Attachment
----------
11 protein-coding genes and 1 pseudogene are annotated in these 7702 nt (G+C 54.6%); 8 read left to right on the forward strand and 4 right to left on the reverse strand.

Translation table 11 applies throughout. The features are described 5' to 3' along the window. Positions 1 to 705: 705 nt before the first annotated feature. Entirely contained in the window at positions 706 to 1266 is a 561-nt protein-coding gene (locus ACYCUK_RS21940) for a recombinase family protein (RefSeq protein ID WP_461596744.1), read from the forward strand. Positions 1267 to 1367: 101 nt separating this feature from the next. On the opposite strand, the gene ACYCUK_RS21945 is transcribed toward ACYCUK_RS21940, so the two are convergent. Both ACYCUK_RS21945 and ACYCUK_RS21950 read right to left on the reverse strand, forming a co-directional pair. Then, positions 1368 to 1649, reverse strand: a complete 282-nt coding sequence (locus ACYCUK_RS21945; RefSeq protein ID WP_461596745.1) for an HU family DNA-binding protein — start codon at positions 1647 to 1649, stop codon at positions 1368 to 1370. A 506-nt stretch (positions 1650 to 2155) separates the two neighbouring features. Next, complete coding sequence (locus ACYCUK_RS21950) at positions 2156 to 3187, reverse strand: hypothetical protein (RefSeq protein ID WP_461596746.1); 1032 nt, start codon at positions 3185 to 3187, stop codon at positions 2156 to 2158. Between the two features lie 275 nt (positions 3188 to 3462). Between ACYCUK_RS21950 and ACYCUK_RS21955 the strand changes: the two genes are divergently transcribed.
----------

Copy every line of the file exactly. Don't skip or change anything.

11 protein-coding genes and 1 pseudogene are annotated in these 7702 nt (G+C 54.6%); 8 read left to right on the forward strand and 4 right to left on the reverse strand.

Translation table 11 applies throughout. The features are described 5' to 3' along the window. Positions 1 to 705: 705 nt before the first annotated feature. Entirely contained in the window at positions 706 to 1266 is a 561-nt protein-coding gene (locus ACYCUK_RS21940) for a recombinase family protein (RefSeq protein ID WP_461596744.1), read from the forward strand. Positions 1267 to 1367: 101 nt separating this feature from the next. On the opposite strand, the gene ACYCUK_RS21945 is transcribed toward ACYCUK_RS21940, so the two are convergent. Both ACYCUK_RS21945 and ACYCUK_RS21950 read right to left on the reverse strand, forming a co-directional pair. Then, positions 1368 to 1649, reverse strand: a complete 282-nt coding sequence (locus ACYCUK_RS21945; RefSeq protein ID WP_461596745.1) for an HU family DNA-binding protein — start codon at positions 1647 to 1649, stop codon at positions 1368 to 1370. A 506-nt stretch (positions 1650 to 2155) separates the two neighbouring features. Next, complete coding sequence (locus ACYCUK_RS21950) at positions 2156 to 3187, reverse strand: hypothetical protein (RefSeq protein ID WP_461596746.1); 1032 nt, start codon at positions 3185 to 3187, stop codon at positions 2156 to 2158. Between the two features lie 275 nt (positions 3188 to 3462). Between ACYCUK_RS21950 and ACYCUK_RS21955 the strand changes: the two genes are divergently transcribed.